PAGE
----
October 3, 2022 – By Ariel Miller

Republican Governors Greg Abbott of Texas and Ron DeSantis of Florida, who captured media attention last month transporting immigrants to northern cities and Martha’s Vineyard. Photos by Gage Skidmore.

11,000+: The number of migrants Texas Gov. Greg Abbott has bused to northern “sanctuary cities.” 

On September 14, Florida Gov. Ron DeSantis captured national attention when he used state funds to transport 50 recently arrived migrants from San Antonio, Texas, to Martha’s Vineyard, Massachusetts, a destination with an image as a haven for wealthy Democrats.  

Although DeSantis’s intervention pushed the relocation of migrants into the spotlight, the scale of his Martha’s Vineyard flights is dwarfed by Texas Gov. Greg Abbott’s busing campaign, which, during the last six months, has sent more than 11,000 recently arrived migrants to “sanctuary cities” such as New York City, Washington, D.C., and Chicago, without prior coordination with city officials. Advocates have voiced concern that moving people interstate could prevent them from receiving important paperwork, such as notices to appear in immigration court, or from attending court dates in other states, which could scuttle their bid to stay in the U.S. 

Unlike Abbott and Arizona Gov. Doug Ducey, who began sending his own buses shortly after the Texas program started, DeSantis doesn’t represent a state that shares a border with Mexico, and claimed to be motivated by the need to preempt migrants in Texas from traveling to Florida. Ideaspace explored potential legal considerations of DeSantis’s flights in an article last week

The migrant relocations have been criticized as political theater— Abbott and DeSantis are both running for reelection this year and are rumored 2024 Republican presidential candidates. The brinkmanship largely overshadows practical questions at the heart of the debate: namely, how to provide resources for large populations of migrants in communities on our southern border whose service providers and government facilities are already over capacity, and how to facilitate transportation so individuals can reach supportive family members or sponsors throughout the U.S. The city of El Paso has also begun chartering buses to send migrants to northern cities, although in contrast with Gov. Abbott, it does so in collaboration with the destination city officials. In just over a month, El Paso has relocated more than 5,800 migrants. At the federal level, some DHS officials are pushing the Biden administration to move up a plan to help relocate migrants from border cities to their desired destinations.

84%: Percentage by which the Biden administration fell short of its 125,000 refugee cap for fiscal year 2022 

Last month, the Biden administration announced that it would set the refugee cap for fiscal year 2023 at 125,000, the same number as in 2022. However, as fiscal year 2022 closed out on September 30, the administration had only admitted 19,919 refugees, up from 11,411 refugees admitted the year before. The low numbers reflect an administration struggling to reboot the refugee program after major cuts during the Trump era, when a third of the country’s refugee resettlement agencies closed down, and in the face of major influxes of asylum seekers and Afghan allies.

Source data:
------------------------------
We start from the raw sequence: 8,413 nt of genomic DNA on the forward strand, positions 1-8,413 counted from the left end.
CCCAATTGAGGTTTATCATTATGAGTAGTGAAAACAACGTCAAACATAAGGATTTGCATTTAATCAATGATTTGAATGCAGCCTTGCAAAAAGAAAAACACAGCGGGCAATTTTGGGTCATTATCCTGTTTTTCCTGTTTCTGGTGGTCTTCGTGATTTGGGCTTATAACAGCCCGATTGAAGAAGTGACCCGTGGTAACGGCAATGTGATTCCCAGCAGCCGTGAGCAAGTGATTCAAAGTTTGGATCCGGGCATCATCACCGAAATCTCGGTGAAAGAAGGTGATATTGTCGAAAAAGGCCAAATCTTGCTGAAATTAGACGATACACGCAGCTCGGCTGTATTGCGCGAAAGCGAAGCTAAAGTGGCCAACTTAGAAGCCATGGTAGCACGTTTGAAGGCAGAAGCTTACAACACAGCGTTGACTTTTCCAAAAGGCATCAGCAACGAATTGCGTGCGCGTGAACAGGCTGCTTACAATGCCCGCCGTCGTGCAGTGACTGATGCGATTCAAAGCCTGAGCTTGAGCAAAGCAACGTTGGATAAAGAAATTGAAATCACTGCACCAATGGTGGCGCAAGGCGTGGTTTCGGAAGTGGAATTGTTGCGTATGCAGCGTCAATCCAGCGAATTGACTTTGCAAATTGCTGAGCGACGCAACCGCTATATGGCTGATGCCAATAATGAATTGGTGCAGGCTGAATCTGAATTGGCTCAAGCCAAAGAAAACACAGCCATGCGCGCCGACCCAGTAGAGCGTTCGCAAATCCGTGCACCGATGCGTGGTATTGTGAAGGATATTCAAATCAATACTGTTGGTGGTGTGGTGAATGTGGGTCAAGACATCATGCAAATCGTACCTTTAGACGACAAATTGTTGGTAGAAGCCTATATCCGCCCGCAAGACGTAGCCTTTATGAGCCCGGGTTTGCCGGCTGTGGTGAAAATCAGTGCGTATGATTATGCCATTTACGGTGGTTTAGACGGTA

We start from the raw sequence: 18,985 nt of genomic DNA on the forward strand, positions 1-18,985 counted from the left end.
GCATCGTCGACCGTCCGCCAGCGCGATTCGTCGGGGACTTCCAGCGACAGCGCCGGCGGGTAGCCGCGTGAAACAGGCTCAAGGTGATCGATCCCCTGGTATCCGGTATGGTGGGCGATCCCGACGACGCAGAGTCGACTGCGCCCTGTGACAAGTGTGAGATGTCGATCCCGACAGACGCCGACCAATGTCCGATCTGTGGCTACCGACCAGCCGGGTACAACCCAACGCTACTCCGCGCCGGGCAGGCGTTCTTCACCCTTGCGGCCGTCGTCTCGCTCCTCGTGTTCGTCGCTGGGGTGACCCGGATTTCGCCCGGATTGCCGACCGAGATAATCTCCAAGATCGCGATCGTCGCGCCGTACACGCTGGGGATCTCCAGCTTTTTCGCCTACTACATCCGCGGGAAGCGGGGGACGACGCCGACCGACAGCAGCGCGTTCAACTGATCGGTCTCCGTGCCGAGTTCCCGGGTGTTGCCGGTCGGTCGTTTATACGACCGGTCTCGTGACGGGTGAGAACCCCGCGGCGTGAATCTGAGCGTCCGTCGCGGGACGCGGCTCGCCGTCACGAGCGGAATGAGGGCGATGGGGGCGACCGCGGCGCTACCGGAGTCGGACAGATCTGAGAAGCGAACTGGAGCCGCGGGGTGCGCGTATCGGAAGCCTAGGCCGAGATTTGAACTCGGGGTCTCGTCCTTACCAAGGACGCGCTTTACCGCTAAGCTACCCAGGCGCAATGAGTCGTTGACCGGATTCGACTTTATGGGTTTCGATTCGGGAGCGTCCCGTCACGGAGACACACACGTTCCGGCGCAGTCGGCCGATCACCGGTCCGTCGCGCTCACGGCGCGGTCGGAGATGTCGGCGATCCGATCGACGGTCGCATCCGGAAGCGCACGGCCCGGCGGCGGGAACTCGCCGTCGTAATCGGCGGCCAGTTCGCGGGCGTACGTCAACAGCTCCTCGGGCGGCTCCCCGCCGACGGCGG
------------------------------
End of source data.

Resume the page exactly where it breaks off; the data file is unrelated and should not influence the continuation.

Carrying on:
In 2023 the Biden administration is looking to expand a program which would allow private citizens to sponsor refugees for admission. The “sponsor circle” program was developed last year as a partnership between the State Department and non-profit organizations, and was mobilized first to support Afghan allies, then Ukrainians fleeing war. 

800+: The number of people who died attempting to cross the U.S.-Mexico border this year. 

Fiscal year 2022, which ended on September 30, saw a record number of people die while attempting to cross the U.S.-Mexico border. The fatalities, which senior Border Patrol officials estimated at more than 800, substantially surpassed last year’s record-setting 557 deaths. Additionally, Customs and Border Protection (CBP) carried out 20,464 search-and-rescue operations in fiscal year 2022 on the southwest border to retrieve migrants from dangerous terrain — a nearly 60-percent increase from the year before. 

This year also saw a rising number of migrant deaths along sea routes to the U.S. — a statistic that the U.S. government does not track. In 2021, the International Organization for Migration reported the death or disappearance of 67 migrants in the Caribbean Sea. In the last twelve months, news stories from disparate sources reported more than 100 migrants who died or went missing in the Caribbean (from capsized or disappeared boats reported in January, March, April, May, July, August, and September). 

The high fatalities reflect record numbers of people migrating to the U.S. along dangerous and irregular routes. As of August, CBP surpassed 2.15 million apprehensions on the southwest border for fiscal year 2022 — 400,000 more than the previous year. In August, the Coast Guard reported that they had interdicted more than 6,100 Haitian migrants at sea in fiscal year 2022, quadruple the number interdicted in 2021.

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